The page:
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Public Procurement Law is Changing!

Public Procurement Law is Changing!

Monday 27 November, 2023

The Procurement Bill, which will reform the existing Procurement Rules, has now received Royal Assent and over the next 12 months we will start to see changes as the Public Procurement Law is realised. This is great news for SMEs who are often disadvantaged by the process.

 

Why is the Public Procurement Law coming in to place?

The current system is outdated and there has been a need for an improved, streamlined process for a long time. One which levels the playing field for SMEs and ensures every £1 of public spend goes further.

The current process can be somewhat confusing and daunting for those new to tendering, particularly when pass/fail criteria is overly restrictive. Traditional financial stability requirements have seen even the most qualified and capable SMEs fail at the first hurdle.

 

What are the changes that are being made?

There are a number of changes being made which focus on simplifying the whole tendering processes, making it easier to procure, tender, negotiate and contract k within the public sector:

These include:

  • Frameworks will be more flexible with less shut-out time. There will also be tougher action taken against those who are on frameworks who don’t perform (i.e. those that promise, but don’t deliver)
  • Bureaucratic barriers will be removed levelling the playing field for smaller businesses. Start-ups and SMEs will have options to provide financials and insurance details at the first bidding stage. The criteria will be widened to include alternative means of demonstrating financial stability.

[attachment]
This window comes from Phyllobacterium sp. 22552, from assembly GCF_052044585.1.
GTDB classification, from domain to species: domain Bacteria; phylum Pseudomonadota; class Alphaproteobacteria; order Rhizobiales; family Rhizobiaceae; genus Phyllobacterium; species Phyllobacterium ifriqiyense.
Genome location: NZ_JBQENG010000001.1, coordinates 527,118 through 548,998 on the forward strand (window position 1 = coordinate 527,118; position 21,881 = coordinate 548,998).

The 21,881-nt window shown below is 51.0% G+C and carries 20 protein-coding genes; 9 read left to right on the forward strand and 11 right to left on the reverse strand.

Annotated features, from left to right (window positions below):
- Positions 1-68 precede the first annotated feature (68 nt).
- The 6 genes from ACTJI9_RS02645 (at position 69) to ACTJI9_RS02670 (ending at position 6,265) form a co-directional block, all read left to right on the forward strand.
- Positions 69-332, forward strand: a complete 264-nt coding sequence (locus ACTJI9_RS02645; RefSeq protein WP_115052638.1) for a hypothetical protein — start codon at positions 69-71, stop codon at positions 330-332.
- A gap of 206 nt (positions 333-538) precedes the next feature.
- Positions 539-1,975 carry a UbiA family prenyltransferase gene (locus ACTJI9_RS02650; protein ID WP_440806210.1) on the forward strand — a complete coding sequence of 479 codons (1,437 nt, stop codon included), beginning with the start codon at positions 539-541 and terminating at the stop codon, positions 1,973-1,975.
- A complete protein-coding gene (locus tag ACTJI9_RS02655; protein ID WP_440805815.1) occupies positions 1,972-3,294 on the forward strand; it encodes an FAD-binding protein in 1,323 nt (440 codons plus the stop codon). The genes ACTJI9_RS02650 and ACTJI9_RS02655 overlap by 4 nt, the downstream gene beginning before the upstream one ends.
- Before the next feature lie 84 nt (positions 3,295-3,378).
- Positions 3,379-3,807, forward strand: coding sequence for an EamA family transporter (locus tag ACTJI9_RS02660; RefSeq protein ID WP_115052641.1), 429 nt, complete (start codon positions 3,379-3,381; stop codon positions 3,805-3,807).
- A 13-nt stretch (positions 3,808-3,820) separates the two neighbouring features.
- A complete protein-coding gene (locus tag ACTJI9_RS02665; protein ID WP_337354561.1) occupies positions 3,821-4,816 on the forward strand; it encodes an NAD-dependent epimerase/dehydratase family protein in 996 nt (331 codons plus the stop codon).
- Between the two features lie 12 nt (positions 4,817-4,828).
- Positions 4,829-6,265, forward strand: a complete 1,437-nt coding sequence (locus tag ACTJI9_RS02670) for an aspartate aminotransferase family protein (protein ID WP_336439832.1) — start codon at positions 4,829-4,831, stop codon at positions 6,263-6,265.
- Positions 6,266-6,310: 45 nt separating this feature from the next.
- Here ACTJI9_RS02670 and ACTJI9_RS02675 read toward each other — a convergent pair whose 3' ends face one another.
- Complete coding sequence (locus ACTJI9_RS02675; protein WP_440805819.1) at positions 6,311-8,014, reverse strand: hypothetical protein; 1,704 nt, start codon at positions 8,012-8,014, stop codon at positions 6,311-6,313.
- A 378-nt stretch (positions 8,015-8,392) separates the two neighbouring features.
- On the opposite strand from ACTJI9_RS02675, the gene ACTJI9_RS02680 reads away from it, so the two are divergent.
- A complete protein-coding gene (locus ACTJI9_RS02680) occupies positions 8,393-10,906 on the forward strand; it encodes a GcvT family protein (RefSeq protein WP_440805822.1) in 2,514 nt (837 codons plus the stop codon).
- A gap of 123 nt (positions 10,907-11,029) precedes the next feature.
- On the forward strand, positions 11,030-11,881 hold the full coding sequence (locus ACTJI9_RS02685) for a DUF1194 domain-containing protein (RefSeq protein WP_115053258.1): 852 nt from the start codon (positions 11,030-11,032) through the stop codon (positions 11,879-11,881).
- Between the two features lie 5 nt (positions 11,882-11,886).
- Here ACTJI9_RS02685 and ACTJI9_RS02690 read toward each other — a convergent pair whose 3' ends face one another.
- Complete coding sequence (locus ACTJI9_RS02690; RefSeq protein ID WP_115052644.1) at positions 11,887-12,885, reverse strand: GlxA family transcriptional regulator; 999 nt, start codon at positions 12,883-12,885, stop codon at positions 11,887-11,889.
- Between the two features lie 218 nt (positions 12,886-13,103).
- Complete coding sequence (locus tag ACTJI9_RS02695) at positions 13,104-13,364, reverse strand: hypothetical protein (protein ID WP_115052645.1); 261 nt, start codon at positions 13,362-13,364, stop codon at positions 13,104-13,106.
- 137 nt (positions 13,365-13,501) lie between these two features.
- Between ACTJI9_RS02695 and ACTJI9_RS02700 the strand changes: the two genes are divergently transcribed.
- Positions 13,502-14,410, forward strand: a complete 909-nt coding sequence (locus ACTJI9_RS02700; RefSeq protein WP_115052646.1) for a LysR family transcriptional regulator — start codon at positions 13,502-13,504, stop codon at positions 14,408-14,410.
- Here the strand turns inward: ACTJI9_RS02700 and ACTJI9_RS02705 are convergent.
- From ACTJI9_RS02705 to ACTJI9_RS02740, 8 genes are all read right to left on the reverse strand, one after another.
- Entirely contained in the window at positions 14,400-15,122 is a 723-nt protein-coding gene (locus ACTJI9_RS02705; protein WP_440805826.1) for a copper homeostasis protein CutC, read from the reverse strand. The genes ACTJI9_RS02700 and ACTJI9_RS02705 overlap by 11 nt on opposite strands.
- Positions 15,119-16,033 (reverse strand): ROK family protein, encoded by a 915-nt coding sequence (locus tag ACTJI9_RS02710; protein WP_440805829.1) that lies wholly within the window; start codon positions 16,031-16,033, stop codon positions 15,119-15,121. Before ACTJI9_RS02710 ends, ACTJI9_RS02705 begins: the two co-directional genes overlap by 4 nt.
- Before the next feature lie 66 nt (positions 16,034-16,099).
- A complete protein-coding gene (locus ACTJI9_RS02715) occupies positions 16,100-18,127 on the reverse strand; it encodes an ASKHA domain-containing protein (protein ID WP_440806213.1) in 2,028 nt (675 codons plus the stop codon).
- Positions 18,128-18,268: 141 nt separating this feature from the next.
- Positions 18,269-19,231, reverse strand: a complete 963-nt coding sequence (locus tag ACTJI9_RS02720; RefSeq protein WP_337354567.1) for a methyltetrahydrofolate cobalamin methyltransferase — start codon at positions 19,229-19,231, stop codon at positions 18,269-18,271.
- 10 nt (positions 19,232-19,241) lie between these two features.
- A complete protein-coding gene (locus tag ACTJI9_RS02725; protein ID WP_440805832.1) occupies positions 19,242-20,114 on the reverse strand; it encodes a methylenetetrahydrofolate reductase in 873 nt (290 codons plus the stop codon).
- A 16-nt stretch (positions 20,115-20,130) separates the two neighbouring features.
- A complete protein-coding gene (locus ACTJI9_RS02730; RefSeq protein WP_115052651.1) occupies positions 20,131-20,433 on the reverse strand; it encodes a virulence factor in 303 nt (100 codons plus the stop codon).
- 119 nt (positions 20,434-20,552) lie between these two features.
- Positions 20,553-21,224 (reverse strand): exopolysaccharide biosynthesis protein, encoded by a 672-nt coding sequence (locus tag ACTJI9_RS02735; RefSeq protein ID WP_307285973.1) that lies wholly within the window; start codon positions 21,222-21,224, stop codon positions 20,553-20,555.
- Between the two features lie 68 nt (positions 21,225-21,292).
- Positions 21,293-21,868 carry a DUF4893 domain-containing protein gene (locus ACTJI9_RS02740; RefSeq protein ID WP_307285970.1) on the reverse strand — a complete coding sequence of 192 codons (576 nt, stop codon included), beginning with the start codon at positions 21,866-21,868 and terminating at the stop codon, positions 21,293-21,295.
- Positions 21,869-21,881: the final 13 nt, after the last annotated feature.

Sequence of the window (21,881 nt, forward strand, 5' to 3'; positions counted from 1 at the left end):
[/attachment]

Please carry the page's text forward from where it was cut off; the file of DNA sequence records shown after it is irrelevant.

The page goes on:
• Payments will be prompt for those who win contracts and work with the public sector.
  • There will be less options for the type of procurement exercise (type of tender) the contracting authority can select. This should make it clearer for suppliers to understand which competitions they can be involved in.
  • Scoring will move from the MEAT format (Most Economically Advantageous Tender) to MAT (Most Advantageous Tender). This moves the scope away from a purely economic focus to a broader one that engages with social value and the benefits of the contract for the wider community.  This is perhaps the most significant element for small businesses who can often excel in this area.

The overall aim of these changes is to drive innovation, deliver better outcomes and embed transparency throughout the whole public sector procurement process. It should also make it more possible for SMEs to win their fair share of contracts.

 

When will the Public Procurement Law come into effect?

 It’s expected that the new law will come into effect in October 2024 and there will be 6 months’ notice of the change.

 

Do these changes impact my existing contracts?

No, any contracts you currently have in place will follow the current rules and guidelines.

 

We will continue to publish news as more details are released on the Public Procurement Law. In the meantime, if you need any help with your tender responses, please get in touch

AUTHOR: Matthew Smith - Managing Director - Complete Tenders

Matthew is a Bid Management Expert, Experienced Tender Writer and Tendering Process Professional.

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